by James Lyons-Weiler, Ph.D., Childrens Health Defense:
The Centers for Disease Control and Prevention’s vaccine advisory committee met Wednesday to mull over next steps for COVID-19 vaccines, suggesting the agency knows the vaccine program has failed.
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Some members of the Advisory Committee on Immunization Practices (ACIP) suggested “entirely different vaccine formulations could be needed.”
Currently, additional booster doses are recommended only for certain people with weakened immune systems and adults 50 and older.
The CDC quoted Dr. Sara Oliver, one of the agency’s epidemic intelligence service officers with the Division of Viral Diseases, who provided a robust soundbite:
“Policy around future doses requires continued evaluation of COVID-19 epidemiology and vaccine effectiveness, including the impact of both time and variants, and the ability of doses to improve this protection.”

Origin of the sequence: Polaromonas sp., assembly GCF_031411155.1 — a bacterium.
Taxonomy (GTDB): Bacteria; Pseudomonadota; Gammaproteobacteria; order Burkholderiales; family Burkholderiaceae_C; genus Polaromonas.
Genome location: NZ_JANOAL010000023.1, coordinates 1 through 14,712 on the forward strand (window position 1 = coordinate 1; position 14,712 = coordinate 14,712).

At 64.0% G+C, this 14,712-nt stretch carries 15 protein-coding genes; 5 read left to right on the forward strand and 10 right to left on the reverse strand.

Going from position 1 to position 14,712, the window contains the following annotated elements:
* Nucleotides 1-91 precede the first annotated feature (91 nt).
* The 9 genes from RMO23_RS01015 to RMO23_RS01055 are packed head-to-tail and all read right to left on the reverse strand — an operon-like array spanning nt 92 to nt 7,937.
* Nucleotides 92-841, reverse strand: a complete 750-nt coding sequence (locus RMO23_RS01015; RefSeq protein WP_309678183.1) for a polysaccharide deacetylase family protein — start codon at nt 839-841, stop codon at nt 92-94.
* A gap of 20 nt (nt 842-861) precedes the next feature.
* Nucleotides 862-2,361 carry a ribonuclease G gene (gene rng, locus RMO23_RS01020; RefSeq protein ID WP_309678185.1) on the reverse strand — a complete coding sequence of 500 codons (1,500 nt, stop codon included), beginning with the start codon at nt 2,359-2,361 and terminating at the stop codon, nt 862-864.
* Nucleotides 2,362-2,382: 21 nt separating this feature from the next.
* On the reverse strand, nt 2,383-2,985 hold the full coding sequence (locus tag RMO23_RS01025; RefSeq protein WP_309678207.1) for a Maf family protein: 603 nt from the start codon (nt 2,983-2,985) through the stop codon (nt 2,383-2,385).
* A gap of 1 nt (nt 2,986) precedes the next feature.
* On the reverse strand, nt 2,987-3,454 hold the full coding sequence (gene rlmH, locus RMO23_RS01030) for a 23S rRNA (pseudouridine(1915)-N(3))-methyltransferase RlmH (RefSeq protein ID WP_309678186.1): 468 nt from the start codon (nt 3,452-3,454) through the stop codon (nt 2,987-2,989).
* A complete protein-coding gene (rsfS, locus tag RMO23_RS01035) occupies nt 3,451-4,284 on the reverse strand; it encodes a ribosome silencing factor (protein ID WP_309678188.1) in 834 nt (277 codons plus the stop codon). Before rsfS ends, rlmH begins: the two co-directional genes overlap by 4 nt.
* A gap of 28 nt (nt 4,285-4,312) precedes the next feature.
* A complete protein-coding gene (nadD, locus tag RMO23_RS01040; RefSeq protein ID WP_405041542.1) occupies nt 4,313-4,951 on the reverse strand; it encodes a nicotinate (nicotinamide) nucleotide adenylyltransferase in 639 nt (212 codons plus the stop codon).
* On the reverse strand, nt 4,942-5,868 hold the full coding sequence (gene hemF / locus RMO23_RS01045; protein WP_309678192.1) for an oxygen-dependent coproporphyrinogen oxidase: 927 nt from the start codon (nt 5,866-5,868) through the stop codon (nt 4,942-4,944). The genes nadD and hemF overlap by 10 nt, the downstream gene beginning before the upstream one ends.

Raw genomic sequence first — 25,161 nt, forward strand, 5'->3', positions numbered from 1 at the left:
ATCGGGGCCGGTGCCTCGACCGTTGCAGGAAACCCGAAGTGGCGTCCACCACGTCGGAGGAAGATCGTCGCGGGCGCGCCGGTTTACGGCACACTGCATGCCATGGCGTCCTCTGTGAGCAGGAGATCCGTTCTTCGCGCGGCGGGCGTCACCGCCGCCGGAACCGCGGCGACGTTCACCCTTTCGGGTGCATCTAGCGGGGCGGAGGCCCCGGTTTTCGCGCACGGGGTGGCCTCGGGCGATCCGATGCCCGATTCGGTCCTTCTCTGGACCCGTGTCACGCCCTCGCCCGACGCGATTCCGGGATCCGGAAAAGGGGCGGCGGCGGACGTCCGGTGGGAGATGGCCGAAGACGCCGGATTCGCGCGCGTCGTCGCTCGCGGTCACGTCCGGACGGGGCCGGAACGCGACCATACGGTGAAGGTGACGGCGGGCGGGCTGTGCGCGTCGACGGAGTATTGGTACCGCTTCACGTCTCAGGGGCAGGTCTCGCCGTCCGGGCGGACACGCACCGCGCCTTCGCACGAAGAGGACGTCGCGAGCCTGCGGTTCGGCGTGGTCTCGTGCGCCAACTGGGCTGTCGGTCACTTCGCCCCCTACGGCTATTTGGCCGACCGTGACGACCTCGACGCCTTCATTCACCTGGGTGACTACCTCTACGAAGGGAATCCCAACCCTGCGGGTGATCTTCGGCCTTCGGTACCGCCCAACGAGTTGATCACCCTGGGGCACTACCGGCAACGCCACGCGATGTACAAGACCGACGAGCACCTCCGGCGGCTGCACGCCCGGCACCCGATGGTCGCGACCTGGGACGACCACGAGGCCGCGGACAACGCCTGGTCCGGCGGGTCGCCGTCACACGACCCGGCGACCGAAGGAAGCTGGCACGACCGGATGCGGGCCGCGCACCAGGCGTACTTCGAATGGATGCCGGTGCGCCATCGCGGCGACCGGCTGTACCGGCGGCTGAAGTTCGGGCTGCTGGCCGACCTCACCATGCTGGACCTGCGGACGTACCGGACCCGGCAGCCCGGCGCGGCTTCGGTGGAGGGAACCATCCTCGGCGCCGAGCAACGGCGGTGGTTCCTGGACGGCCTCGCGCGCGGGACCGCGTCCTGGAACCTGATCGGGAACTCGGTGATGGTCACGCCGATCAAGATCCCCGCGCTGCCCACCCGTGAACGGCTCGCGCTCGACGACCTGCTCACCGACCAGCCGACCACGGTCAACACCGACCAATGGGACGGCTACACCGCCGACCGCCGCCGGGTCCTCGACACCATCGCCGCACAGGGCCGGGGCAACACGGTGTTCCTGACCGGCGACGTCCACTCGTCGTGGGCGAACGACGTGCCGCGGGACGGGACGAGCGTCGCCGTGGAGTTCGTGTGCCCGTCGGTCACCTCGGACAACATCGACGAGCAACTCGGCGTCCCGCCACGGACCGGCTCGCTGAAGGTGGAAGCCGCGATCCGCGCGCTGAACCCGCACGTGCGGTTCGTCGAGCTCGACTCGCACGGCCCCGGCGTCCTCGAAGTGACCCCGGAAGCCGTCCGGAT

CNN cited Oliver as saying the CDC needs to take into account recent case counts, hospitalization rates and vaccine effectiveness in the U.S., and also — shocking — whether the vaccines are waning over time.
Oliver also said she thought the CDC should weigh “the impacts of circulating coronavirus variants.”
We know vaccine effectiveness is unacceptably low — and given the findings of Jacques Fantini, a biochemist and professor of virology at Aix-Marseille Université in Marseille, France, the vaccines could have negative effectiveness, indicating disease enhancement.
Oliver said the evolution of the virus will be an important consideration for considering “platforms” for future COVID vaccinations.
It’s not hard to read between the lines here. Readers of #PopularRationalism already know the mRNA vaccines have proven to be worse than a dismal failure.
This is the CDC putting the word out that a second round of vaccine development is expected, and is about the closest we’ll ever see to the CDC admitting the vaccination program has flopped.
And it’s surprising to see the ACIP focusing on future “effectiveness.”
Clearly, if newly formulated vaccines are proposed, they will be a square one in terms of the regulatory stage of development, and we should be seeing data on efficacy — which is a measure of a vaccine’s ability to reduce transmission in a prospective randomized clinical trial — not effectiveness, which is measured using real-world data.